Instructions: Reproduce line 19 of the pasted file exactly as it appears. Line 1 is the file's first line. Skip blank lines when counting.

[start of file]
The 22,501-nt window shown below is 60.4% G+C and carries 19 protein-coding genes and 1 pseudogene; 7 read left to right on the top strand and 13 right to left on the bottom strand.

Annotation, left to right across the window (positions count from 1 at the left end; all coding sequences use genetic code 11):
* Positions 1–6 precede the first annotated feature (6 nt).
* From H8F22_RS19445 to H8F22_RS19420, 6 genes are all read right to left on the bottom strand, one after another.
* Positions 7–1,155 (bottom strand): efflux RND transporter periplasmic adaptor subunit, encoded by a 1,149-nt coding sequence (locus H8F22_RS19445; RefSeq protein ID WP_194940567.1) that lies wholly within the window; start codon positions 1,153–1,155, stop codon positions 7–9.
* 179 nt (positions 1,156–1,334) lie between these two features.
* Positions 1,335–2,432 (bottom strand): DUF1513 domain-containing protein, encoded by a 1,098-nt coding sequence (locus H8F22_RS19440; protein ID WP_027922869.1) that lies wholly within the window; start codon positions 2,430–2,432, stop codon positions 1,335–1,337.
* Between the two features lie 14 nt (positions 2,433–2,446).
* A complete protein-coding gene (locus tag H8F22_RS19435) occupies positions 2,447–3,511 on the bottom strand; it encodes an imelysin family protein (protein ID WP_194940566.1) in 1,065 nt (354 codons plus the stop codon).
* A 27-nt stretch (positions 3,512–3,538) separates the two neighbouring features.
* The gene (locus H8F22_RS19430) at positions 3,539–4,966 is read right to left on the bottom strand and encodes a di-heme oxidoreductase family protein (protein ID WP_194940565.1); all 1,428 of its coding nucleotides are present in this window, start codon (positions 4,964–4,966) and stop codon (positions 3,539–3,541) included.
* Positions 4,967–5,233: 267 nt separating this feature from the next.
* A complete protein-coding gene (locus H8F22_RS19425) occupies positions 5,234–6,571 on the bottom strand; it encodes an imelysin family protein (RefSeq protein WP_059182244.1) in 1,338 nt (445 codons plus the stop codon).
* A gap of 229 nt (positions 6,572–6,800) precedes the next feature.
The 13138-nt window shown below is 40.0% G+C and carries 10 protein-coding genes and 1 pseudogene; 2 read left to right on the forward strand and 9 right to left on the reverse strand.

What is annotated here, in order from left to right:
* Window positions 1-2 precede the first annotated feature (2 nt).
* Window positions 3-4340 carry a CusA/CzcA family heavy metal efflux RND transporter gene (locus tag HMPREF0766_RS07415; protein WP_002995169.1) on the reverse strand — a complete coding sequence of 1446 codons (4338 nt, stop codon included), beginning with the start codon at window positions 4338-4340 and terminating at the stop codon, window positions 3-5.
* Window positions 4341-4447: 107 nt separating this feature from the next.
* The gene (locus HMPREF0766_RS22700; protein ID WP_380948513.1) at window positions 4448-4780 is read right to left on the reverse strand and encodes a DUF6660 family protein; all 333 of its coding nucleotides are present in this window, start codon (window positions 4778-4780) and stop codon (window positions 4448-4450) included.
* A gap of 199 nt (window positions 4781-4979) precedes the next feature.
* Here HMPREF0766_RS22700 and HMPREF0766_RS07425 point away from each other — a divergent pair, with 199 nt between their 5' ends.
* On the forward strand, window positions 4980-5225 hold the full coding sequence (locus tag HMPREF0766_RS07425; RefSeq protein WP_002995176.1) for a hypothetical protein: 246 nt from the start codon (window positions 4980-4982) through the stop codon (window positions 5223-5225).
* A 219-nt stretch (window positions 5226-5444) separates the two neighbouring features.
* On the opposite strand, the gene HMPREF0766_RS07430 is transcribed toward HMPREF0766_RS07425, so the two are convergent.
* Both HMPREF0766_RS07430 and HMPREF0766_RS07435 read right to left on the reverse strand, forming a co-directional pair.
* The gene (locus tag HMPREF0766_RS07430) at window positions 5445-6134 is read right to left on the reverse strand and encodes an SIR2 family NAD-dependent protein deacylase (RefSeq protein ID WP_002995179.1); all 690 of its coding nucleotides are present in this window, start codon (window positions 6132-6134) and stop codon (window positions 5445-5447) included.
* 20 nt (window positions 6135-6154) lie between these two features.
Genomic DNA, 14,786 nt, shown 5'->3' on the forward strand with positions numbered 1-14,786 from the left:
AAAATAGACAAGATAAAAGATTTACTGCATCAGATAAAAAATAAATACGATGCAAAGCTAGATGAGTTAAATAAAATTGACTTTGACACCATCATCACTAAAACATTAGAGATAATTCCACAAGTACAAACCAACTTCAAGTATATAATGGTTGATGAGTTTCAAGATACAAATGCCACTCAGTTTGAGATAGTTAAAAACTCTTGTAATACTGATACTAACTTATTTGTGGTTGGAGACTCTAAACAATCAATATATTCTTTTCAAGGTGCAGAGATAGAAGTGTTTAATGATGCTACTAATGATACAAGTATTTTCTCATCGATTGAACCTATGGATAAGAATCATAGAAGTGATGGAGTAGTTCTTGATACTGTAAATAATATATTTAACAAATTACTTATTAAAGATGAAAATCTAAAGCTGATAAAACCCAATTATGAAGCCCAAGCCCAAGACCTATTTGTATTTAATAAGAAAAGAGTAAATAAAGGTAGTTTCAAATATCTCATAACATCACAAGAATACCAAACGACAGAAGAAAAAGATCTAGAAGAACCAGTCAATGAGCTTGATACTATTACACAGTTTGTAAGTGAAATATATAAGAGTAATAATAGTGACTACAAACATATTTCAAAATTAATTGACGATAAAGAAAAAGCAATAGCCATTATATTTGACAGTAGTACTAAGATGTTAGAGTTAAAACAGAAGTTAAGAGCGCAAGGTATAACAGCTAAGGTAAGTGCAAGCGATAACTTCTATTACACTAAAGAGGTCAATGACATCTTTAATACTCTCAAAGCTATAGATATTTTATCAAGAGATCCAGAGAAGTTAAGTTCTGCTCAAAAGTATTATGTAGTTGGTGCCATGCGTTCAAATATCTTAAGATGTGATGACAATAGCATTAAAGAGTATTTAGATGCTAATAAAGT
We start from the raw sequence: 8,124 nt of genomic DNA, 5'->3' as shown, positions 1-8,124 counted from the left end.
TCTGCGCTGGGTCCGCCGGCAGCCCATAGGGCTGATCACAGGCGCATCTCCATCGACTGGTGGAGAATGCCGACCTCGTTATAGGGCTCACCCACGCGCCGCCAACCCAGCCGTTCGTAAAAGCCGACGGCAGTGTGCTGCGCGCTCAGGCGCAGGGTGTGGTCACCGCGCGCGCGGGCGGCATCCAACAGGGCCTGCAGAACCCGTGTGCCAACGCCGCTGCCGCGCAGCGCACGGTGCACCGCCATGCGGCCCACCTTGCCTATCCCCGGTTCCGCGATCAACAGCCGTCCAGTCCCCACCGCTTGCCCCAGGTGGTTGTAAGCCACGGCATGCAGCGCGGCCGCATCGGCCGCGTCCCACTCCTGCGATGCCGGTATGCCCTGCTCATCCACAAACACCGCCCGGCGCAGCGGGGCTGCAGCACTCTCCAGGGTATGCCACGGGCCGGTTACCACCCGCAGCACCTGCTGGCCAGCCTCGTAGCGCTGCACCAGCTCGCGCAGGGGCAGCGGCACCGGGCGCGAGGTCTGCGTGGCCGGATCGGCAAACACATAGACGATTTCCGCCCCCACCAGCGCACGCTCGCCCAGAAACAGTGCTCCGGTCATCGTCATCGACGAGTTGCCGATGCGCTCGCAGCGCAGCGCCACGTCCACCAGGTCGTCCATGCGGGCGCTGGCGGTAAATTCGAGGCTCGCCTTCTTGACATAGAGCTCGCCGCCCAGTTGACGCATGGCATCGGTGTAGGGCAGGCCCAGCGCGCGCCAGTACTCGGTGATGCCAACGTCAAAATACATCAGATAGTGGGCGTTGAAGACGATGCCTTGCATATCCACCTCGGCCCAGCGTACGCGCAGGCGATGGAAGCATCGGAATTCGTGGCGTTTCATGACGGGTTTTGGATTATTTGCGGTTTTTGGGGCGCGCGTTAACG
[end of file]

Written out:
* Window positions 4341-4447: 107 nt separating this feature from the next.